Raids were made in Hispanic neighbourhoods and people were indiscriminately scooped up. In 1931, police arrested about 400 people when they swooped on a street in Los Angeles. They were bundled into waiting vans and sent to Mexico.

They even rooted people out of hospitals. Here's Becky Little again: “One of the patients was a woman with leprosy who was driven just over the border and left in Mexicali, Mexico. Others had tuberculosis, paralysis, mental illness, or problems related to old age, but that didn’t stop orderlies from carrying them out of medical institutions and sending them out of the country.”

To nudge Hispanics into moving some companies such as Ford and U.S. Steel fired their Mexican employees and in numerous jurisdictions they were barred from government jobs.

What the authorities were doing was illegal. Kevin R. Johnson, is with the faculty at the University of California, Davis, School of Law. He says “One of the issues is the ‘repatriation’ took place without any legal protections in place or any kind of due process.”

Given the heavy handed methods adopted by authorities it's not surprising that thousands of Mexicans and Mexican-Americans “voluntarily” went to live in Mexico.

The Effects of Mexican Repatriation

The scheme was justified on the grounds that it would improve employment opportunities for “real” Americans (read white). It didn't.

The non-partisan National Bureau of Economic Research studied the effects of the repatriation drives. It concluded in its 2017 report that “we find that repatriation of Mexicans was associated with small decreases in native employment and increases in native unemployment.”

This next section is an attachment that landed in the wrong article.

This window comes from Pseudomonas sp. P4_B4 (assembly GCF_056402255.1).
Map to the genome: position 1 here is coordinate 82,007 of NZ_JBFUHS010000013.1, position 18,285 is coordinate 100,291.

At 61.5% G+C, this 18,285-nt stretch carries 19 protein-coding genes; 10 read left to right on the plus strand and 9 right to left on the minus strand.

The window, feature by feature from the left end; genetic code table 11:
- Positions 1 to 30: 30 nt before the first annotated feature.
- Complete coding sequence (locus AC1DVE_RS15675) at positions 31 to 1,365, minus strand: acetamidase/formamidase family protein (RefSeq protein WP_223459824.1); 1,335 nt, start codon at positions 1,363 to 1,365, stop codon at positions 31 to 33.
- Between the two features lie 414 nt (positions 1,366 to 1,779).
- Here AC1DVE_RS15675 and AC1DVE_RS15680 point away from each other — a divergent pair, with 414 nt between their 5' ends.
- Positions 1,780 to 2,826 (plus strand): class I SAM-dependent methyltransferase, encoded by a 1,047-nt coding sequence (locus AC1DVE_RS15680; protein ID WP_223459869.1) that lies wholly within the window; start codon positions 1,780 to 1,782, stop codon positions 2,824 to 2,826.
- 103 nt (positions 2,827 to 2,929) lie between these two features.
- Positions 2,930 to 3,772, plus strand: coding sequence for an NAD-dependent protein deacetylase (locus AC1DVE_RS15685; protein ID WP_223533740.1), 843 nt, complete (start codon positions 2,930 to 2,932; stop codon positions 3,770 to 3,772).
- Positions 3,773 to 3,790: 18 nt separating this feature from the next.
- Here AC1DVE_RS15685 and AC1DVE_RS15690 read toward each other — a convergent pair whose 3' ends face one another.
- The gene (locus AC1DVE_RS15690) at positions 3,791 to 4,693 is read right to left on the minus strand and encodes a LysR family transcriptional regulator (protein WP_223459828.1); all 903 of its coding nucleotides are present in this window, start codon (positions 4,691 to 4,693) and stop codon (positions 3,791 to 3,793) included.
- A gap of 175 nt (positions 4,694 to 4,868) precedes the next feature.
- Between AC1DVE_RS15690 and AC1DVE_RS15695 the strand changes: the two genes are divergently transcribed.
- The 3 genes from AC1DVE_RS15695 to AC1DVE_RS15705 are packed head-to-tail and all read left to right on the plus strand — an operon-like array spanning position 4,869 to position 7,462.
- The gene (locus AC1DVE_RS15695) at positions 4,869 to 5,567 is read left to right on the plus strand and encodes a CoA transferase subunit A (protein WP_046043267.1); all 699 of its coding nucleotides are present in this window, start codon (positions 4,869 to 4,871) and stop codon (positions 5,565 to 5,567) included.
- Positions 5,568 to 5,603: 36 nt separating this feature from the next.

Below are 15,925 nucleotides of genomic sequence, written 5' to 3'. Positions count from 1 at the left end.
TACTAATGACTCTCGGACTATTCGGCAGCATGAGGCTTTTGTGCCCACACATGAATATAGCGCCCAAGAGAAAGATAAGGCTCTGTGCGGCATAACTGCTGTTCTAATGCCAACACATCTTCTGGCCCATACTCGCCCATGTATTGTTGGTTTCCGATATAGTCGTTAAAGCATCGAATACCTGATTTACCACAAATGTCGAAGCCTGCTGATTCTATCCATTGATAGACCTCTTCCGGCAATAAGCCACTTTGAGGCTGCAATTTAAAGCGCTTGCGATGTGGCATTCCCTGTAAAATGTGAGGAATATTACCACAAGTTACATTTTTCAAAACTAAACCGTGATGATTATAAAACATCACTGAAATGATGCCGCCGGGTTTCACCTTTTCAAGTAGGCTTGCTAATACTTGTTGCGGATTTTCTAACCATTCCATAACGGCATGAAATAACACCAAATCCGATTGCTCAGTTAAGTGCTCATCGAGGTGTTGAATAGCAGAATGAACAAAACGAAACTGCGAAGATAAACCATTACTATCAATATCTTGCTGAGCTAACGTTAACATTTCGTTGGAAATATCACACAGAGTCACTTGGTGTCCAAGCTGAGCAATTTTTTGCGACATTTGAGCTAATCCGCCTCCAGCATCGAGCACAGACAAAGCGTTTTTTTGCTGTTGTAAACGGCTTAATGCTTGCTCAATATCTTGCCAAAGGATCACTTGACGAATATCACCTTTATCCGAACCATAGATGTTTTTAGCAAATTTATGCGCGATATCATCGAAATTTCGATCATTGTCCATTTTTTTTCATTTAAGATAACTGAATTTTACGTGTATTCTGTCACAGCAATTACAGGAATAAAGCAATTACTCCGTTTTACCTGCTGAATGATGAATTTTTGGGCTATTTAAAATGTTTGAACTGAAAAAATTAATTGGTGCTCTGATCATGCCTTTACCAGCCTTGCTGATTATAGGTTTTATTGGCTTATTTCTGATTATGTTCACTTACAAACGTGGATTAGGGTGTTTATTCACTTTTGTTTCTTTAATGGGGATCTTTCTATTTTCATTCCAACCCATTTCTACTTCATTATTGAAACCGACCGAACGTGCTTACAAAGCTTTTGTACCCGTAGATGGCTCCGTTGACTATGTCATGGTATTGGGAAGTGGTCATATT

The researchers add there is no support for “the claim that repatriations had any expansionary effects on native employment, but suggest instead that they had no effect on, or possibly depressed, their employment and wages.”

In addition, deportees took a lot of American money back to Mexico. “In 1931, California reported that repatriated Mexicans withdrew nearly seven million dollars from U.S. Banks” (Duke University). That would be worth $128 million today.

California alone accounted for about 400,000 of the deportations, which moved state Senator Joseph Dunn to work on an official apology. The 2005 statement said the state apologized “for the fundamental violations of their basic civil liberties and constitutional rights committed during the period of illegal deportation and coerced emigration.”

Bonus Factoids

  • Secretary of Labor William N. Doak was the man put in charge of the repatriation drive by President Herbert Hoover. Doak said the plan was aimed at “ridding the nation of the enemy in our midst.”
  • Deportations continued throughout the 1930s, but when America entered the Second World War in 1941, everything changed. Suddenly, Mexican workers were valuable again. Under the Bracero Program, which lasted until 1964, 4.6 million Mexicans were recruited to work temporarily in factories, railroads, and farms.
  • While large numbers of Mexicans entered the United States legally under the Bracero Program many others crossed the border illegally. So, Operation Wetback was launched in 1954 to round up and deport 1.3 million illegal Mexican migrants.

Sources

  • “The Great Depression.” National Museum of American History, undated.
  • “Depression and the Struggle for Survival.” Library of Congress, undated.
  • “The U.S. Deported a Million of Its Own Citizens to Mexico During the Great Depression.” Becky Little, history.com, July 12, 2019.
  • “The Employment Effects of Mexican Repatriations: Evidence from the 1930's.” Jongkwan Lee, Giovanni, and Peri Vasil Yasenov, National Bureau of Economic Research, September 2017.
  • “Decade of Betrayal: Mexican Repatriation in the 1930s” (book review). J. Burton Kirkwood, Hispanic American Historical Review, November 1, 1997.

This content is accurate and true to the best of the author’s knowledge and is not meant to substitute for formal and individualized advice from a qualified professional.

© 2022 Rupert Taylor